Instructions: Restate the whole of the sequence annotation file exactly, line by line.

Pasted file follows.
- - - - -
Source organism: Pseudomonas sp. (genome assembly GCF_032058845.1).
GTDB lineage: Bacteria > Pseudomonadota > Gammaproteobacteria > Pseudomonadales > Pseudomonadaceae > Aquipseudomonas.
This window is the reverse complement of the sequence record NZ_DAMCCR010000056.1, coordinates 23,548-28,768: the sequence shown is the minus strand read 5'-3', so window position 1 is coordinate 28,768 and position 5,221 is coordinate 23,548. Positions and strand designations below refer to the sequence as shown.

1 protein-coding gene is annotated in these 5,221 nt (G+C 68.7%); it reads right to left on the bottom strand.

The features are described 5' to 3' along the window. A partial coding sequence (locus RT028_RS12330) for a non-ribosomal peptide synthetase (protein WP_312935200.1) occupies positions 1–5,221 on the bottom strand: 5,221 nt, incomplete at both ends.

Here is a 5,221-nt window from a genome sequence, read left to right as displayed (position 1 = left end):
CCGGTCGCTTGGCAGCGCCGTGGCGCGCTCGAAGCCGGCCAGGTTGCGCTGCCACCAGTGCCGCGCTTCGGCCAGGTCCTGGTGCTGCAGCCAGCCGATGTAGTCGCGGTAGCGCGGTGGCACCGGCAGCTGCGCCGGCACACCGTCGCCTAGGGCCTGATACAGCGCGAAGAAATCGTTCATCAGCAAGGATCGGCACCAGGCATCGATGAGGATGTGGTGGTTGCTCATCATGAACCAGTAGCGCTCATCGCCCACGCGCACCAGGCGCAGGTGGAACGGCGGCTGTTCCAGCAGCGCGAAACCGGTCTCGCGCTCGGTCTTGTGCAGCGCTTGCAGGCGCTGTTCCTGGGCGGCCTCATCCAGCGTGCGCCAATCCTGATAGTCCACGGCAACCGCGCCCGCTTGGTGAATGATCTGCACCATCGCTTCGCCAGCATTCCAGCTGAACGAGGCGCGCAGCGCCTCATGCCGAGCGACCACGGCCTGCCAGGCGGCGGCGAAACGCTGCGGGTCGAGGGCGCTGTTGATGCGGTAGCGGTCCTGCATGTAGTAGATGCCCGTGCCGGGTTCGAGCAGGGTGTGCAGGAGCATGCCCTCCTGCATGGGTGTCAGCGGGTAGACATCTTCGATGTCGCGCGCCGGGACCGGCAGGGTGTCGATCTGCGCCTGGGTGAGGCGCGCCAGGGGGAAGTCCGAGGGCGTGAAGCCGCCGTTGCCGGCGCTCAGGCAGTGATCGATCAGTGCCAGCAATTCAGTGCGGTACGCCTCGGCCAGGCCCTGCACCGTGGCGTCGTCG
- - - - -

Source organism: Pseudomonas sp. (genome assembly GCF_032058845.1).
GTDB lineage: Bacteria > Pseudomonadota > Gammaproteobacteria > Pseudomonadales > Pseudomonadaceae > Aquipseudomonas.
This window is the reverse complement of the sequence record NZ_DAMCCR010000056.1, coordinates 23,548-28,768: the sequence shown is the minus strand read 5'-3', so window position 1 is coordinate 28,768 and position 5,221 is coordinate 23,548. Positions and strand designations below refer to the sequence as shown.

1 protein-coding gene is annotated in these 5,221 nt (G+C 68.7%); it reads right to left on the bottom strand.

The features are described 5' to 3' along the window. A partial coding sequence (locus RT028_RS12330) for a non-ribosomal peptide synthetase (protein WP_312935200.1) occupies positions 1–5,221 on the bottom strand: 5,221 nt, incomplete at both ends.

Here is a 5,221-nt window from a genome sequence, read left to right as displayed (position 1 = left end):
CCGGTCGCTTGGCAGCGCCGTGGCGCGCTCGAAGCCGGCCAGGTTGCGCTGCCACCAGTGCCGCGCTTCGGCCAGGTCCTGGTGCTGCAGCCAGCCGATGTAGTCGCGGTAGCGCGGTGGCACCGGCAGCTGCGCCGGCACACCGTCGCCTAGGGCCTGATACAGCGCGAAGAAATCGTTCATCAGCAAGGATCGGCACCAGGCATCGATGAGGATGTGGTGGTTGCTCATCATGAACCAGTAGCGCTCATCGCCCACGCGCACCAGGCGCAGGTGGAACGGCGGCTGTTCCAGCAGCGCGAAACCGGTCTCGCGCTCGGTCTTGTGCAGCGCTTGCAGGCGCTGTTCCTGGGCGGCCTCATCCAGCGTGCGCCAATCCTGATAGTCCACGGCAACCGCGCCCGCTTGGTGAATGATCTGCACCATCGCTTCGCCAGCATTCCAGCTGAACGAGGCGCGCAGCGCCTCATGCCGAGCGACCACGGCCTGCCAGGCGGCGGCGAAACGCTGCGGGTCGAGGGCGCTGTTGATGCGGTAGCGGTCCTGCATGTAGTAGATGCCCGTGCCGGGTTCGAGCAGGGTGTGCAGGAGCATGCCCTCCTGCATGGGTGTCAGCGGGTAGACATCTTCGATGTCGCGCGCCGGGACCGGCAGGGTGTCGATCTGCGCCTGGGTGAGGCGCGCCAGGGGGAAGTCCGAGGGCGTGAAGCCGCCGTTGCCGGCGCTCAGGCAGTGATCGATCAGTGCCAGCAATTCAGTGCGGTACGCCTCGGCCAGGCCCTGCACCGTGGCGTCGTCG